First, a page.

The energy of photons that a hydrogen atom can emit in the Bohr derivation of the Rydberg formula, is given by the difference of any two hydrogen energy levels:

${\displaystyle E=h\nu =E_{i}-E_{f}={\frac {m_{e}q_{e}^{2}q_{Z}^{2}}{8h^{2}\varepsilon _{0}^{2}}}\left({\frac {1}{n_{f}^{2}}}-{\frac {1}{n_{i}^{2}}}\right)\,}$

(note that Bohr used Planck units in which ${\displaystyle \scriptstyle \varepsilon _{0}=1/4\pi }$), in which

${\displaystyle \scriptstyle m_{e}\,}$ = mass of an electron

${\displaystyle \scriptstyle q_{e}\,}$ = charge of an electron (1.60 × 10−19 coulombs)

${\displaystyle \scriptstyle n_{f}\,}$ = quantum number of final energy level

${\displaystyle \scriptstyle n_{i}\,}$ = quantum number of initial energy level

It is assumed that the final energy level is less than the initial energy level.

For hydrogen, the quantity ${\displaystyle \scriptstyle q_{e}^{2}q_{Z}^{2}=q_{e}^{4}\,}$ because Z (the nuclear positive charge, in fundamental units of the electron charge ${\displaystyle \scriptstyle q_{e}}$) is equal to 1. That is, the hydrogen nucleus contains a single charge. However, for hydrogenic atoms (those in which the electron acts as though it circles a single structure with effective charge Z), Bohr realized from his derivation that an extra quantity would need to be added to the conventional ${\displaystyle \scriptstyle q_{e}^{4}}$, in order to account for the extra pull on the electron, and thus the extra energy between levels, as a result of the increased nuclear charge.

In 1914 it was realized that Moseley's formula could be adapted from Bohr's, if two assumptions were made. The first was that the electron responsible for the brightest spectral line (K-alpha) which Moseley was investigating from each element, results from a transition by a single electron between the K and L shells of the atom (i.e., from the nearest to the nucleus and the one next farthest out), with energy quantum numbers corresponding to 1 and 2. The second was that the Z in Bohr's formula, though still squared, required diminishment by 1 to calculate K-alpha. This effect arises because the initial and final states of the atom have different amounts of electron-electron repulsion because they are farther apart on average in the final state. A widespread simplification is the idea that the effective charge of the nucleus decreases by 1 when it is being screened by an unpaired electron that remains behind in the K-shell.[4][5] In any case, Bohr's formula for Moseley's K-alpha X-ray transitions became:

${\displaystyle E=h\nu =E_{i}-E_{f}={\frac {m_{e}q_{e}^{4}(Z-1)^{2}}{8h^{2}\varepsilon _{0}^{2}}}\left({\frac {1}{1^{2}}}-{\frac {1}{2^{2}}}\right)\,}$

or (dividing both sides by h to convert E to f):

${\displaystyle f=\nu ={\frac {m_{e}q_{e}^{4}}{8h^{3}\varepsilon _{0}^{2}}}\left({\frac {3}{4}}\right)(Z-1)^{2}=(2.48\cdot 10^{15}\ \mathrm {Hz} )(Z-1)^{2}\,}$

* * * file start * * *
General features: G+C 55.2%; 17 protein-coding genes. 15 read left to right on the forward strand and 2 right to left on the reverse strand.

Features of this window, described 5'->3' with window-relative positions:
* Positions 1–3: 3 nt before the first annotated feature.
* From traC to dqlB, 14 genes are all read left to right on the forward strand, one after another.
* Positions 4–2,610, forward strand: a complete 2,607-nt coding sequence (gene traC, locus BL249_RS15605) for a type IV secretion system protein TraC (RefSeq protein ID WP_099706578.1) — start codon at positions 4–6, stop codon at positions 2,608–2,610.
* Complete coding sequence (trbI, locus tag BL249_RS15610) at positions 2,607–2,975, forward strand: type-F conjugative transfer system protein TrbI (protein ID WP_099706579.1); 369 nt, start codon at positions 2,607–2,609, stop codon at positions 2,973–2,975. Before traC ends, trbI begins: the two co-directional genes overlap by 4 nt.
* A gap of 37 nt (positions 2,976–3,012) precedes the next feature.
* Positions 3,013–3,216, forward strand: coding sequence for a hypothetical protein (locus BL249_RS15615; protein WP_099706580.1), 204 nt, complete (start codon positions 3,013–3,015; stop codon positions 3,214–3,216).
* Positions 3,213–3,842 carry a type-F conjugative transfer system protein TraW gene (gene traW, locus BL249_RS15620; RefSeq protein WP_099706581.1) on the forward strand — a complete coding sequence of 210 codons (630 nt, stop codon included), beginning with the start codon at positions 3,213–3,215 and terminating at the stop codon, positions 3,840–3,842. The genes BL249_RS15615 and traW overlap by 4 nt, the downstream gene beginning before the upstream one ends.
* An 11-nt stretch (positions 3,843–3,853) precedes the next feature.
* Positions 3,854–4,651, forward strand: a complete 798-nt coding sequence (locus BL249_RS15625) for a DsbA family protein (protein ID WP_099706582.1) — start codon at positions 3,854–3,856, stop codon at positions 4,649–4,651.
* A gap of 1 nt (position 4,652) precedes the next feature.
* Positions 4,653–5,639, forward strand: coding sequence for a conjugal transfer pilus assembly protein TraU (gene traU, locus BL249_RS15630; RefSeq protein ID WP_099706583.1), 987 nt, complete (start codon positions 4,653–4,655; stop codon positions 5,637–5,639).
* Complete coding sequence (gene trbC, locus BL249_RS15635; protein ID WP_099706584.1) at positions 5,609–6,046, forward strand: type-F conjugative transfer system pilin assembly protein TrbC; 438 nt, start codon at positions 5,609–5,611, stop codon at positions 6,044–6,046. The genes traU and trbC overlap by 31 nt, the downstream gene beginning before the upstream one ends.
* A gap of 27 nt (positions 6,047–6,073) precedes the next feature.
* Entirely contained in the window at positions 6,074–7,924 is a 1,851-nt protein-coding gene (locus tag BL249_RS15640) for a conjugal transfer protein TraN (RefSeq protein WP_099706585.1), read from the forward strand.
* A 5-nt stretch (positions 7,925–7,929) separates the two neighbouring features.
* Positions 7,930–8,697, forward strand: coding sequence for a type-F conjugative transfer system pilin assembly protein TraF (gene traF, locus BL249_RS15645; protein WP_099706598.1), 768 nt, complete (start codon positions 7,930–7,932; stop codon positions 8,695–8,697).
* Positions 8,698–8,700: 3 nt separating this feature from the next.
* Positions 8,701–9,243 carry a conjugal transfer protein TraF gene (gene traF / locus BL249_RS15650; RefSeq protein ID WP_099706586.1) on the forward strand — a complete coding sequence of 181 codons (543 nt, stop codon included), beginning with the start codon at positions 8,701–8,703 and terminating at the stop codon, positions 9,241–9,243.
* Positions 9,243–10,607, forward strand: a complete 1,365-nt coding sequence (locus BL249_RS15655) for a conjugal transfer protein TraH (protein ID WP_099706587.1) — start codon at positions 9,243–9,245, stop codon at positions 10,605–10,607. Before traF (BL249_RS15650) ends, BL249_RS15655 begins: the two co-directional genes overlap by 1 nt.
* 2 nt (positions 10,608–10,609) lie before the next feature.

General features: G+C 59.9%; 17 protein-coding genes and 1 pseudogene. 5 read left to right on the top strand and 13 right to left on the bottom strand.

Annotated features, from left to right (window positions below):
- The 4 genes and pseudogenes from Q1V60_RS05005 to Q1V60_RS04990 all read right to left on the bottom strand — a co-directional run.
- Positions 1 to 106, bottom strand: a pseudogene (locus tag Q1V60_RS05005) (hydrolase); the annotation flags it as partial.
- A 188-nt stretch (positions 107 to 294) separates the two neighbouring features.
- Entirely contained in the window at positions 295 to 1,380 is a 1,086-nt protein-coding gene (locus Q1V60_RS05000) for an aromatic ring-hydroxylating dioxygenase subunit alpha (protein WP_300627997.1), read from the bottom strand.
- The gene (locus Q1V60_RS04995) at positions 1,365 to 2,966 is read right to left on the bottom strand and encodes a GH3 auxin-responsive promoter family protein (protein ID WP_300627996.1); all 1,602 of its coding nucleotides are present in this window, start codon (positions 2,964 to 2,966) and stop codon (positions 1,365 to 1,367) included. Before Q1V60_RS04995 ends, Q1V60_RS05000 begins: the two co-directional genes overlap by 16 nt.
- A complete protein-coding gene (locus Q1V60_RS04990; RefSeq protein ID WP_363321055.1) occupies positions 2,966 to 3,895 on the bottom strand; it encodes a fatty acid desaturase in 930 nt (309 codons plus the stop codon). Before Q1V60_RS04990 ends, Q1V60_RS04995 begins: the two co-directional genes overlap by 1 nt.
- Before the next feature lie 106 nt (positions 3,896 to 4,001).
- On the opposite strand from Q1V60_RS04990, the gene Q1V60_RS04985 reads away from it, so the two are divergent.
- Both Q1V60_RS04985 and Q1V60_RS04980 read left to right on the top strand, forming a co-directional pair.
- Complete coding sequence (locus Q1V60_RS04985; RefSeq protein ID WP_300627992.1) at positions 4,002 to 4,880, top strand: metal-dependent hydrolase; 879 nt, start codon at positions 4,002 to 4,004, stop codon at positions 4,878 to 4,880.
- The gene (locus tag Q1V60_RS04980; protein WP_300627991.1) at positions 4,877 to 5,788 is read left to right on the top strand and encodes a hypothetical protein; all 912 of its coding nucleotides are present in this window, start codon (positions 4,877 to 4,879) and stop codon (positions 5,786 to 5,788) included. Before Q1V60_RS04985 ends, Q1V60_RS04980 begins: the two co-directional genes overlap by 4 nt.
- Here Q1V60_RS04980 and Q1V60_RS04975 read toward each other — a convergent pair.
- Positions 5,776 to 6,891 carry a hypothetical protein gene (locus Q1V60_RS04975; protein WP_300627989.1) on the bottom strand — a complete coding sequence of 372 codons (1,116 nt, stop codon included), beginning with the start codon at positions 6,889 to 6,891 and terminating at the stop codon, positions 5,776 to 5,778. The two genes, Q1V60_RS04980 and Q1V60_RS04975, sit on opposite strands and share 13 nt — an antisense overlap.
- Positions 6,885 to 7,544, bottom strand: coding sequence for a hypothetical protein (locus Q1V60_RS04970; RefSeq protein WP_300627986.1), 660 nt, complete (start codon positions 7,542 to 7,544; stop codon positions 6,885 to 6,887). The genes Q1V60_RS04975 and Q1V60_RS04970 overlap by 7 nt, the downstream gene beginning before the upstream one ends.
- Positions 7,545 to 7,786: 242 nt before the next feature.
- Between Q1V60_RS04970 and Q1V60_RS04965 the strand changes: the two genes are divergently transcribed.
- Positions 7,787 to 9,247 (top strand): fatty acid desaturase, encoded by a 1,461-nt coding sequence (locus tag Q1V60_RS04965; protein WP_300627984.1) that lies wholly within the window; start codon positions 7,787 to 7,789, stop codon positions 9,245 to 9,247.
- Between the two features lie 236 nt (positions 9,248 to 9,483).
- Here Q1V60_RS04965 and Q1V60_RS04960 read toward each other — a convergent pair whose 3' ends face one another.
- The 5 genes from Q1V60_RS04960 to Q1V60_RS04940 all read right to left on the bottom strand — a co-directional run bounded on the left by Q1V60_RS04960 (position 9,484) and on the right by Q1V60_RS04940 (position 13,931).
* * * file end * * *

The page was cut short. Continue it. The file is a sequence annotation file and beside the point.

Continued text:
Collection of the constants in this formula into a single constant gives a frequency equivalent to about 3/4 of the 13.6 eV ionization energy (see Rydberg constant for hydrogen = 3.29 × 1015 Hz), with the final value of 2.47 × 1015 Hz in good agreement with Moseley's empirically-derived value of 2.48 × 1015 Hz. This fundamental frequency is the same as that of the hydrogen Lyman-alpha line, because the 1s to 2p transition in hydrogen is responsible for both Lyman-alpha line in hydrogen, and also the K-alpha lines in X-ray spectroscopy for elements beyond hydrogen, which are described by Moseley's law. Moseley was fully aware that his fundamental frequency was Lyman-alpha, the fundamental Rydberg frequency resulting from two fundamental atomic energies, and for this reason differing by the Rydberg-Bohr factor of exactly 3/4 (see his original papers below).

However, the necessity of reduction of Z by a number close to 1 for these K-alpha lines in heavier elements (aluminum and above) was derived completely empirically by Moseley, and was not discussed by his papers in theoretical terms, since the concept of atomic shells with paired electrons was not well established in 1913 (this would not be proposed until about 1920), and in particular the Schrödinger atomic orbitals, including the 1s orbital with only 2 electrons, would not be formally introduced and completely understood, until 1926. At the time Moseley was puzzling over his Z−1 term with Bohr, Bohr thought that the inner shell of electrons in elements might contain at least 4 and often 6 electrons. Moseley for a time considered that this K lines resulted from a simultaneous transition of 4 electrons at once from the L to K shells of atoms, but did not commit himself on this point in his papers.

As regards Moseley's L-alpha transitions, the modern view associates electron shells with principal quantum numbers n, with each shell containing 2n2 electrons, giving the n = 1 "shell" of atoms 2 electrons, and the n = 2 shell 8 electrons. The empirical value of 7.4 for Moseley's ${\displaystyle K_{2}}$ is thus associated with n = 2 to 3, then called L-alpha transitions (not to be confused with Lyman-alpha transitions), and occurring from the "M to L" shells in Bohr's later notation. This value of 7.4 is now known to represent an electron screening effect for a fraction (specifically 0.74) of the total of 10 electrons contained in what we now know to be the n = 1 and 2 (or K and L) "shells."

## Historical importance

See the biographical article on Henry Moseley for more. Moseley's formula, by Bohr's later account, not only established atomic number as a measurable experimental quantity, but gave it a physical meaning as the positive charge on the atomic nucleus (number of protons). Because of Moseley's x-ray work, elements could be ordered in the periodic system in order of atomic number rather than atomic weight. This reversed the ordering of nickel (Z = 28, 58.7 u) and cobalt (Z = 27, 58.9 u).

This in turn was able to produce quantitative predictions for spectral lines in keeping with the Bohr/Rutherford semi-quantum model of the atom, which assumed that all positive charge was concentrated at the center of the atom, and that all spectral lines result from changes in total energy of electrons circling it as they move from one permitted level of angular momentum and energy to another. The fact that Bohr's model of the energies in the atom could be made to calculate X-ray spectral lines from aluminum to gold in the periodic table, and that these depended reliably and quantitatively on atomic number, did a great deal for the acceptance of the Rutherford/Van den Broek/Bohr view of the structure of the atom. When later quantum theory essentially also recovered Bohr's formula for energy of spectral lines, Moseley's law became incorporated into the full quantum mechanical view of the atom, including the role of the single 1s electron which remains in the K shell of all atoms after another K electron is ejected, according to the Schrödinger equation prediction.

An elaborate discussion criticizing Moseley's analysis of screening (repeated in most modern texts) can be found in a paper by Whitaker.[6]